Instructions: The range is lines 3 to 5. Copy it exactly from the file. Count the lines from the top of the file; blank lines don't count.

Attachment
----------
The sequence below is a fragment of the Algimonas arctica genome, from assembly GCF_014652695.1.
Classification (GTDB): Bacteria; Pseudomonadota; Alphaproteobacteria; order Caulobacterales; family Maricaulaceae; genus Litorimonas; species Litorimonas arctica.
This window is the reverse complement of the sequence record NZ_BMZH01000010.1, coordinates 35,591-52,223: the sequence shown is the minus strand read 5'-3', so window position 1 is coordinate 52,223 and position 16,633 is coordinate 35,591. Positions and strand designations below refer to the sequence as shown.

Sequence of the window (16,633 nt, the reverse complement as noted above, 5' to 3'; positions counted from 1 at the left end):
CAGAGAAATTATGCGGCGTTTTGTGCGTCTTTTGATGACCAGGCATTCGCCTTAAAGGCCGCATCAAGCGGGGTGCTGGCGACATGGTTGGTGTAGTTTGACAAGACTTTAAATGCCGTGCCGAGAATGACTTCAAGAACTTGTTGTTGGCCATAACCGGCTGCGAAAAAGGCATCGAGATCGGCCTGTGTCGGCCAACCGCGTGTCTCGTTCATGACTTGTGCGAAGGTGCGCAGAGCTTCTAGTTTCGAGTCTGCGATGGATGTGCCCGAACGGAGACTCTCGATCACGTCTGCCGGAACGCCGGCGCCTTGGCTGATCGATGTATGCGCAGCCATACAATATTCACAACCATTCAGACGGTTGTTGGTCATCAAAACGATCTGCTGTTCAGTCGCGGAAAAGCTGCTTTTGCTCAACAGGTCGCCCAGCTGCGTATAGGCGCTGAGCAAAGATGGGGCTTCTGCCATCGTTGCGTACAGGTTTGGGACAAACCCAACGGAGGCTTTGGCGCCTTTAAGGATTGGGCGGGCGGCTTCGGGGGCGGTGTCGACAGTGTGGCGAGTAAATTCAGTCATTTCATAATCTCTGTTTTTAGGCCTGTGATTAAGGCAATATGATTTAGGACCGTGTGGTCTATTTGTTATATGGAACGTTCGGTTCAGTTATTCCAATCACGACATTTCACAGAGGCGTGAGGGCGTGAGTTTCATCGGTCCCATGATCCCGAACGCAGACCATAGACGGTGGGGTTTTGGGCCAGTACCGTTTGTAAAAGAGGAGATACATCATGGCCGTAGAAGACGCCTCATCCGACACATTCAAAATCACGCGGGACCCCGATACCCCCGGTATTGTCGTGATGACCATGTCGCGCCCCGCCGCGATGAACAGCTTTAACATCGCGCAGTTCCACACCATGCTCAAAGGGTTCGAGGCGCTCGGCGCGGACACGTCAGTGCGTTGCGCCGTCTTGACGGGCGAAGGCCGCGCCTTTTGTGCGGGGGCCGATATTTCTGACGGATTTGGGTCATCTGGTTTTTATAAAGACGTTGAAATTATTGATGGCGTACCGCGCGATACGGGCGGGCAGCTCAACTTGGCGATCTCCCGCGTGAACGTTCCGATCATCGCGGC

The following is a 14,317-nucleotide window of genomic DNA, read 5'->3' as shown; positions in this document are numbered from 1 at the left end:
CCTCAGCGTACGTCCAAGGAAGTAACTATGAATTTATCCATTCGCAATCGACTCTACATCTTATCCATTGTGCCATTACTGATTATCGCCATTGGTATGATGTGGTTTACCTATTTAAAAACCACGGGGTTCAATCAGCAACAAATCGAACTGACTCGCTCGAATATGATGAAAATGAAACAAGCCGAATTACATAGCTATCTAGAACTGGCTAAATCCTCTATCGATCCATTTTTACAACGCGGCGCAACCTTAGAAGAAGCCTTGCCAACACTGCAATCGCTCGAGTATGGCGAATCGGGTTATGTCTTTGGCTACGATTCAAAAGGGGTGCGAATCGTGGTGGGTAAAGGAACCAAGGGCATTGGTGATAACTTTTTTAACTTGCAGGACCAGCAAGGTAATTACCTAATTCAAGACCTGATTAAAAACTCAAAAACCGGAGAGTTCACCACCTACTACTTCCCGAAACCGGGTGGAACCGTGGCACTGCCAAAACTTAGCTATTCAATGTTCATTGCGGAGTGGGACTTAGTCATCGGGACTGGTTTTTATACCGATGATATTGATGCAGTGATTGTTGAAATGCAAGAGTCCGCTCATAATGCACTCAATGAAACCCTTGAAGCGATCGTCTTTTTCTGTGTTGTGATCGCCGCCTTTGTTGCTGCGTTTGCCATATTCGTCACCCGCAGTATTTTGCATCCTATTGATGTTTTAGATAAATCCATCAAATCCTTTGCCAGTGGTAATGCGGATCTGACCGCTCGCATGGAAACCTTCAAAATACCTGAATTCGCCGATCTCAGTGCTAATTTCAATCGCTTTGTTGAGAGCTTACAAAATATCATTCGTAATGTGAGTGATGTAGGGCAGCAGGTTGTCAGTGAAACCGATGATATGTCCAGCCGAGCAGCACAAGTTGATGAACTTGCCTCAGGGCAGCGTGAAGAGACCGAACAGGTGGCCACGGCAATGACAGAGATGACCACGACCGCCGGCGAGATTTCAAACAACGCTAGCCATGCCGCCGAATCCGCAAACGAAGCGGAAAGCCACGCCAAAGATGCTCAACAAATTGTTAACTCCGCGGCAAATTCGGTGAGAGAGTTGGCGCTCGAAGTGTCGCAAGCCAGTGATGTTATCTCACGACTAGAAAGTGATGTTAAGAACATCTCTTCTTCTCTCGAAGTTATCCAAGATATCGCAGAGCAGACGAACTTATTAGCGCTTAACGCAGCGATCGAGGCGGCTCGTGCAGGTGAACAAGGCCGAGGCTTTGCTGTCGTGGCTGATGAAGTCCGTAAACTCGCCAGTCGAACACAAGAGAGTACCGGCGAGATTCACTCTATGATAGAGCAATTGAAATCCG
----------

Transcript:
This window is the reverse complement of the sequence record NZ_BMZH01000010.1, coordinates 35,591-52,223: the sequence shown is the minus strand read 5'-3', so window position 1 is coordinate 52,223 and position 16,633 is coordinate 35,591. Positions and strand designations below refer to the sequence as shown.

Sequence of the window (16,633 nt, the reverse complement as noted above, 5' to 3'; positions counted from 1 at the left end):
CAGAGAAATTATGCGGCGTTTTGTGCGTCTTTTGATGACCAGGCATTCGCCTTAAAGGCCGCATCAAGCGGGGTGCTGGCGACATGGTTGGTGTAGTTTGACAAGACTTTAAATGCCGTGCCGAGAATGACTTCAAGAACTTGTTGTTGGCCATAACCGGCTGCGAAAAAGGCATCGAGATCGGCCTGTGTCGGCCAACCGCGTGTCTCGTTCATGACTTGTGCGAAGGTGCGCAGAGCTTCTAGTTTCGAGTCTGCGATGGATGTGCCCGAACGGAGACTCTCGATCACGTCTGCCGGAACGCCGGCGCCTTGGCTGATCGATGTATGCGCAGCCATACAATATTCACAACCATTCAGACGGTTGTTGGTCATCAAAACGATCTGCTGTTCAGTCGCGGAAAAGCTGCTTTTGCTCAACAGGTCGCCCAGCTGCGTATAGGCGCTGAGCAAAGATGGGGCTTCTGCCATCGTTGCGTACAGGTTTGGGACAAACCCAACGGAGGCTTTGGCGCCTTTAAGGATTGGGCGGGCGGCTTCGGGGGCGGTGTCGACAGTGTGGCGAGTAAATTCAGTCATTTCATAATCTCTGTTTTTAGGCCTGTGATTAAGGCAATATGATTTAGGACCGTGTGGTCTATTTGTTATATGGAACGTTCGGTTCAGTTATTCCAATCACGACATTTCACAGAGGCGTGAGGGCGTGAGTTTCATCGGTCCCATGATCCCGAACGCAGACCATAGACGGTGGGGTTTTGGGCCAGTACCGTTTGTAAAAGAGGAGATACATCATGGCCGTAGAAGACGCCTCATCCGACACATTCAAAATCACGCGGGACCCCGATACCCCCGGTATTGTCGTGATGACCATGTCGCGCCCCGCCGCGATGAACAGCTTTAACATCGCGCAGTTCCACACCATGCTCAAAGGGTTCGAGGCGCTCGGCGCGGACACGTCAGTGCGTTGCGCCGTCTTGACGGGCGAAGGCCGCGCCTTTTGTGCGGGGGCCGATATTTCTGACGGATTTGGGTCATCTGGTTTTTATAAAGACGTTGAAATTATTGATGGCGTACCGCGCGATACGGGCGGGCAGCTCAACTTGGCGATCTCCCGCGTGAACGTTCCGATCATCGCGGC